As you probably guessed it, for every incoming message, rsyslog will interpolate log properties into a JSON formatted message, and forward it to Logstash, listening on port 10514.

Restart your rsyslog service, and verify that logs are correctly forwarded to ElasticSearch.

Note : logs will be forwarded in an index called logstash-*.

Awesome! We know have rsyslog logs directly stored in ElasticSearch.

It is time for us to build our final dashboard in Kibana.

VI – Building a Log Dashboard in Kibana

This is where the fun begins.

We are going to build the dashboard shown in the first part and give meaning to the data we collected.

Similarly to our article on Linux process monitoring, this part is split according to the different panels of the final dashboard, so feel free to jump to the section you are interested in.

a – A Few Words On Kibana

Head over to Kibana (on http://localhost:5601), and you should see the following screen.

If it is your first time using Kibana, there is one little gotcha that I want to talk about that took me some time to understand.

In order to create a dashboard, you will need to build visualizations. Kibana has two panels for this, one called “Visualize” and another called “Dashboard”

In order to create your dashboard, you will first create every individual visualization with the Visualize panel and save them.

When all of them will be created, you will import them one by one into your final dashboard.

Head over to the “Visualize” panel, and let’s start with one first panel.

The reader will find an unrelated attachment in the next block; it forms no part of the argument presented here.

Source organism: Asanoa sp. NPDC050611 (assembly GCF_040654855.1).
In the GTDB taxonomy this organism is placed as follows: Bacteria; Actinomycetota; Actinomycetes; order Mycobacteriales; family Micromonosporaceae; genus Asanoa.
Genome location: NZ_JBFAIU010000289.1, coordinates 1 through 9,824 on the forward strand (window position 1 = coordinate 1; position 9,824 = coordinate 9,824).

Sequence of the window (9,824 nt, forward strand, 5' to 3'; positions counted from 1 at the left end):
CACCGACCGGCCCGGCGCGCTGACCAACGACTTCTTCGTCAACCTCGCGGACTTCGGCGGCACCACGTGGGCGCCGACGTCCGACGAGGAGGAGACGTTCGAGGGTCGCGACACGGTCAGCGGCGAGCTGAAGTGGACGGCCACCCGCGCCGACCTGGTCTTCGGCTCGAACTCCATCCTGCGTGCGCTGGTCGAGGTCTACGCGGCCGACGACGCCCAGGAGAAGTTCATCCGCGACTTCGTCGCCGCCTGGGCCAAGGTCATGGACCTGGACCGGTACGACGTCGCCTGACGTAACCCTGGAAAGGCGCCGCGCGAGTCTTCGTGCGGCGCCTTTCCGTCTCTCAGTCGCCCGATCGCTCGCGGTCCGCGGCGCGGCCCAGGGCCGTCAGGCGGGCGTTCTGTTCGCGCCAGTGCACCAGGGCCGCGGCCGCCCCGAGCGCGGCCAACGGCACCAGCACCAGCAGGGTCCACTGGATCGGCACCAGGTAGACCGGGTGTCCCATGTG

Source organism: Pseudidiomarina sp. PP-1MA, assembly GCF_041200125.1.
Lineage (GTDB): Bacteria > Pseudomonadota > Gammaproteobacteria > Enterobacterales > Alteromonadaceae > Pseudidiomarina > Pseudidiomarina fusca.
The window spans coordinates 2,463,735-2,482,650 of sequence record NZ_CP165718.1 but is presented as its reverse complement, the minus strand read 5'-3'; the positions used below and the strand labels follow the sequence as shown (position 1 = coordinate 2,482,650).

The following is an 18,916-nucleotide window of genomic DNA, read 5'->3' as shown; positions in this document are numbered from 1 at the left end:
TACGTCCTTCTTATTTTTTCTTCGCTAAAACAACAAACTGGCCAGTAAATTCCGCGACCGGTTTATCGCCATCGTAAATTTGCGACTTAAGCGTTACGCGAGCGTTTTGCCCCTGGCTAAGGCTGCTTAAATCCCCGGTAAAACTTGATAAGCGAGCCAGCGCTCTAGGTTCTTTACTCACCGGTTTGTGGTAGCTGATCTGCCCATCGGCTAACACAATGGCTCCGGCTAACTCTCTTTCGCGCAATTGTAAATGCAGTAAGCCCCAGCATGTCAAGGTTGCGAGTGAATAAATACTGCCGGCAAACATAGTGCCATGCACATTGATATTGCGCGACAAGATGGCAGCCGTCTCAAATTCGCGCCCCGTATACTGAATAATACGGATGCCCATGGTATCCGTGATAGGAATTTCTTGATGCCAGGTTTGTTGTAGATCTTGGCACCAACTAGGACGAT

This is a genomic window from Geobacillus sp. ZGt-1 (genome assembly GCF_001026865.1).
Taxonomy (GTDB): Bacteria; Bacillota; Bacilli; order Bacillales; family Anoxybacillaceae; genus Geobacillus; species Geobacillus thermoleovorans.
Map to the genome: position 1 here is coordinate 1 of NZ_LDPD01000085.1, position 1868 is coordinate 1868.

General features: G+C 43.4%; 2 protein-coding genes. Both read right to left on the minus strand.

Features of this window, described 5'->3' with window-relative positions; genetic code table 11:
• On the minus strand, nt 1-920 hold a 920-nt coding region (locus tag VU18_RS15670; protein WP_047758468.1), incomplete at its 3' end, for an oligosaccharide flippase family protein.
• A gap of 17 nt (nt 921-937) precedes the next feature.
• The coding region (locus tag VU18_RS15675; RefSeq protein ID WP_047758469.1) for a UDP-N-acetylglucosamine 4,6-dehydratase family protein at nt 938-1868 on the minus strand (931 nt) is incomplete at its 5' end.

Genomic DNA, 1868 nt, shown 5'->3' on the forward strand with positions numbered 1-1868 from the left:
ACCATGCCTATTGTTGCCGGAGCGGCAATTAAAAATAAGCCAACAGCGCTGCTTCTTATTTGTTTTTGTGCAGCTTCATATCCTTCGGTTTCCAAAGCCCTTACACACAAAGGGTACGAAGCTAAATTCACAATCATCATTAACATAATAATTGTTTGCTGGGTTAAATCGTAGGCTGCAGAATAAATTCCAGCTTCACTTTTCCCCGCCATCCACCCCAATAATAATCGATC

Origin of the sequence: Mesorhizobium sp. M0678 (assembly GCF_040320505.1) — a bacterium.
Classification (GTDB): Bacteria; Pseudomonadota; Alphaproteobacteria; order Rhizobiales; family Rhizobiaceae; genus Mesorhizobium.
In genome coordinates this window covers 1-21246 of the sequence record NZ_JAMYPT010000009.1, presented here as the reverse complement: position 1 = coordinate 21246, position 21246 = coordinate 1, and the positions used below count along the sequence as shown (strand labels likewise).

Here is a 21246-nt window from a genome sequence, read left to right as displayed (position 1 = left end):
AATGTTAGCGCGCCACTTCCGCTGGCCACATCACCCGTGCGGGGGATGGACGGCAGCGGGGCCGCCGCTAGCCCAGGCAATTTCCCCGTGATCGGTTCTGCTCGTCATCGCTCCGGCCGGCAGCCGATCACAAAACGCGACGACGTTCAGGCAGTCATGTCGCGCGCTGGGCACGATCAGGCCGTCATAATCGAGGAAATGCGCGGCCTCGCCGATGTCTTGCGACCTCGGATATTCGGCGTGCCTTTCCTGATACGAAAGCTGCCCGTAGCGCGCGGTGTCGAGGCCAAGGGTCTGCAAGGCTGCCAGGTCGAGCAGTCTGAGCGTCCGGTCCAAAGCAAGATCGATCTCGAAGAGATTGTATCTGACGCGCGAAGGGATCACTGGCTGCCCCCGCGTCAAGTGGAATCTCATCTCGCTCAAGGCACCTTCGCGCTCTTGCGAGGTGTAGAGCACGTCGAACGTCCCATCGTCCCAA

b – Aggregated bar chart for processes

To build your first dashboard, click on “Create new visualization” at the top right corner of Kibana. Choose a vertical bar panel.

The main goal is to build a panel that looks like this :

As you can see, the bar chart provides a total count of logs per processes, in an aggregated way.

The bar chart can also be split by host if you are working with multiple hosts.

Without further ado, here’s the cheatsheet for this panel.

c – Pie by program name

Very similarly to what we have done before, the goal is to build a pie panel that divides the log proportions by program name.

Here the cheatsheet for this panel!

d – Pie by severity

This panel looks exactly like the one we did before, except that it splits logs by severity.

It can be quite useful when you have a major outage on one of your systems, and you want to quickly see that the number of errors is increasing very fast.

It also provides an easy way to see your log severity summary on a given period if you are interested for example in seeing what severities occur during the night or for particular events.

Again as you are probably waiting for it, here’s the cheatsheet for this panel!

e – Monitoring SSH entries

This one is a little bit special, as you can directly go in the “Discover” tab in order to build your panel.

When entering the discover tab, your “logstash-*” should be automatically selected.

From there, in the filter bar, type the following filter “programname : ssh*”.

As you can see, you now have a direct access to every log related to the SSHd service on your machine. You can for example track illegal access attempts or wrong logins.

In order for it to be accessible in the dashboard panel, click on the “Save” option, and give a name to your panel.

Now in the dashboard panel, you can click on “Add”, and choose the panel you just created.

Nice! Now your panel is included into your dashboard, from the discover panel.

VII – Conclusion

With this tutorial, you know have a better understanding of how you can monitor your entire logging infrastructure easily with Rsyslog and the ELK stack.

With the architecture presented in this article, you can scale the log monitoring of an entire cluster very easily by forwarding logs to your central server.